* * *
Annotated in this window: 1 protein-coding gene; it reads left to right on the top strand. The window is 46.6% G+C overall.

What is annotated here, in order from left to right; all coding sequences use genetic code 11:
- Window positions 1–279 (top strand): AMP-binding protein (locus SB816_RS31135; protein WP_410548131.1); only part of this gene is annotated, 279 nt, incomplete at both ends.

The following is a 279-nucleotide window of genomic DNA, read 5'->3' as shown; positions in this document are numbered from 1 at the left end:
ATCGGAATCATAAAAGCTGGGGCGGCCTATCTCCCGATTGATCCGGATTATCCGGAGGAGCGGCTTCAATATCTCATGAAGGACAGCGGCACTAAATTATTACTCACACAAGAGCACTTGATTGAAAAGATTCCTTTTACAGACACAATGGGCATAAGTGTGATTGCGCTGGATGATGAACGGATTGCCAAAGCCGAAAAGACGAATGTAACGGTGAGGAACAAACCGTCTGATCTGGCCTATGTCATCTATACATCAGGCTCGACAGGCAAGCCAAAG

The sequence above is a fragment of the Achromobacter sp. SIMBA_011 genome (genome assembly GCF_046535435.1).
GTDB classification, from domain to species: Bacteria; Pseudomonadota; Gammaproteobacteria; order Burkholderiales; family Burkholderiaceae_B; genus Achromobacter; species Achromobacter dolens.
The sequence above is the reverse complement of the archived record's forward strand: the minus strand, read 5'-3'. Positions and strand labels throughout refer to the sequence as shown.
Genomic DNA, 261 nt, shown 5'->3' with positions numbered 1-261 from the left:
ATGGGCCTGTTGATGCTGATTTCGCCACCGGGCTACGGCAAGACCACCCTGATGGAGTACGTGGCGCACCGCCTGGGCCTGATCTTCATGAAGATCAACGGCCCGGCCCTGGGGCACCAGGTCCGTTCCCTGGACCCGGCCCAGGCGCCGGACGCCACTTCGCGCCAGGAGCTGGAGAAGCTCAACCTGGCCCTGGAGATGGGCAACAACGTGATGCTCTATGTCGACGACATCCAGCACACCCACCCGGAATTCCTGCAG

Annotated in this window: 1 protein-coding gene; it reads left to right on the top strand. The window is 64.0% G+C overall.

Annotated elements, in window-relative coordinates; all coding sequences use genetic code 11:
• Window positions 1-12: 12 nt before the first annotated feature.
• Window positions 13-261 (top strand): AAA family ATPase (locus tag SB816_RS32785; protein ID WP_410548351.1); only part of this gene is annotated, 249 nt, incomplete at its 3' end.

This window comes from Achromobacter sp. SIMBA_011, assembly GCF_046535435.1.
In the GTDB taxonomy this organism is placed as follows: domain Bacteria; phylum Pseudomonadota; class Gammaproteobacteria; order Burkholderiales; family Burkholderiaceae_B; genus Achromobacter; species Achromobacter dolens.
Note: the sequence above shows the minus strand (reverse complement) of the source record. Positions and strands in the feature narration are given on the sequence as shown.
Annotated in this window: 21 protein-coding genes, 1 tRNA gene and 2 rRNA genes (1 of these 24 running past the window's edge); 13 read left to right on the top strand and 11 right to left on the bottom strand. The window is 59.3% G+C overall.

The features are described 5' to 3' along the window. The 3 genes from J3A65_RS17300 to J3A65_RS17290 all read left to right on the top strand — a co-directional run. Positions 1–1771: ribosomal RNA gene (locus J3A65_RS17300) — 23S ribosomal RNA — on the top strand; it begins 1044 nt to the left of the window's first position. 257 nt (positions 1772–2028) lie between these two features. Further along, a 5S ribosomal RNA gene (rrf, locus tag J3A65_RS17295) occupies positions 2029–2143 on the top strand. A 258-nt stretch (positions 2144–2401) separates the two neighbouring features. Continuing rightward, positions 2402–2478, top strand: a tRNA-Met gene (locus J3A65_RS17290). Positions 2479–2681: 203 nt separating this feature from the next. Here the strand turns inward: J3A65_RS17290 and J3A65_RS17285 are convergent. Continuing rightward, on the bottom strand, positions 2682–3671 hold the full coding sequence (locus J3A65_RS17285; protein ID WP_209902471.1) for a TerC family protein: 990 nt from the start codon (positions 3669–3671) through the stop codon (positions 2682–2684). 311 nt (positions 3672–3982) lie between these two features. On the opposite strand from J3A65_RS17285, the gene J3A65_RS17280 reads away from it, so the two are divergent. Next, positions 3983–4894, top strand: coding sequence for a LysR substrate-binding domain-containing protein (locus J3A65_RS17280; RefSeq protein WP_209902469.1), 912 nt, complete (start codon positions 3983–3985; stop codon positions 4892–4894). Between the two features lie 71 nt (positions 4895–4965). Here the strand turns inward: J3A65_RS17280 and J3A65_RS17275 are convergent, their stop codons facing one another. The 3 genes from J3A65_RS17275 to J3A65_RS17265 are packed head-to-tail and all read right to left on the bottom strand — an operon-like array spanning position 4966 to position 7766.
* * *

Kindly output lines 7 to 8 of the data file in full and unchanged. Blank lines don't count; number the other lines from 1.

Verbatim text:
GTDB classification, from domain to species: Bacteria; Pseudomonadota; Gammaproteobacteria; order Burkholderiales; family Burkholderiaceae_B; genus Achromobacter; species Achromobacter dolens.
The sequence above is the reverse complement of the archived record's forward strand: the minus strand, read 5'-3'. Positions and strand labels throughout refer to the sequence as shown.